Pallavi Govekar currently works as a research scientist in the Science and Innovation section of Bureau of Meteorology. Pallavi does research in Oceanography, Climatology and Meteorology. Her current project is ‘IMOS SST’ where she works on research and development of new satellite derived Sea Surface Temperature products of benefit to numerical weather prediction, seasonal forecasting and ocean forecasting. Pallavi’s work is focused on helping the modelling community to better understand surface conditions and developing and delivering downstream applications for marine and coastal industry.

Global daily SST analysis at Environment and Climate Change Canada

Sergey Skachko, ECCC

Sergey began his career as a postdoc in Grenoble, France at the ocean modelling and data assimilation MEOM team. Then he worked as research scientist in ocean data assimilation at the Alfred Wegener Institute for Marine Research in Bremerhaven, Germany. After that, he was a research scientist in coupled data assimilation at the Université du Québec à Montréal, Canada. Then he worked as a research scientist in data assimilation in the field of stratospheric chemistry modelling at the Royal Belgian Institute of Aeronomy in Brussels, Belgium. He is currently employed at Environment and Climate Change Canada as a research scientist for coupled ocean-atmosphere data assimilation.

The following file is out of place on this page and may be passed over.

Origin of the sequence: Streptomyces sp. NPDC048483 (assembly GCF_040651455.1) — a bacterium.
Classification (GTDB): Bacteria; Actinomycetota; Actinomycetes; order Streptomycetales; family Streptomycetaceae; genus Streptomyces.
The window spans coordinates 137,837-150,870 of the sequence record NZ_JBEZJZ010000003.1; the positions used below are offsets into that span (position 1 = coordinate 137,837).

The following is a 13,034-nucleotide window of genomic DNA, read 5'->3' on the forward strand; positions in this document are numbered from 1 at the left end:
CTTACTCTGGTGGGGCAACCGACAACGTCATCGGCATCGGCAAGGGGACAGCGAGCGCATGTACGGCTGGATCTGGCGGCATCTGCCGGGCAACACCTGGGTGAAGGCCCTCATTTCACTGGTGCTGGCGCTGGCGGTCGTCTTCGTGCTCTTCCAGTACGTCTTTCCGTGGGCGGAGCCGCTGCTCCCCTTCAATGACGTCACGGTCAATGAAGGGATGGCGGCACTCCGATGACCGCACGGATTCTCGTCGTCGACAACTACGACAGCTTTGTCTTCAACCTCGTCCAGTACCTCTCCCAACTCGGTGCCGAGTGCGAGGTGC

Radiance assimilation at ECMWF for SST and Sea Ice Concentration

Philip Browne, ECMWF

Phil Browne is a senior scientist at ECMWF developing coupled ocean-atmosphere data assimilation. He has implemented the current operational analysis coupling strategy for numerical weather prediction and is working on the next system which will form the basis of the next generation ERA6 reanalysis. His interests lie in methodological and technical developments in coupled data assimilation to allow the better use of surface sensitive data. As well as for SST, the same framework is being developed to improve the coupled use of sea ice sensitive data, altimeters, and scatterometers.

Use of near-real-time SST analyses for ENSO prediction and analyses with a coupled ocean-atmosphere model of intermediate complexity

Alexey Kaplan, Lamont-Doherty Earth Observatory of Columbia University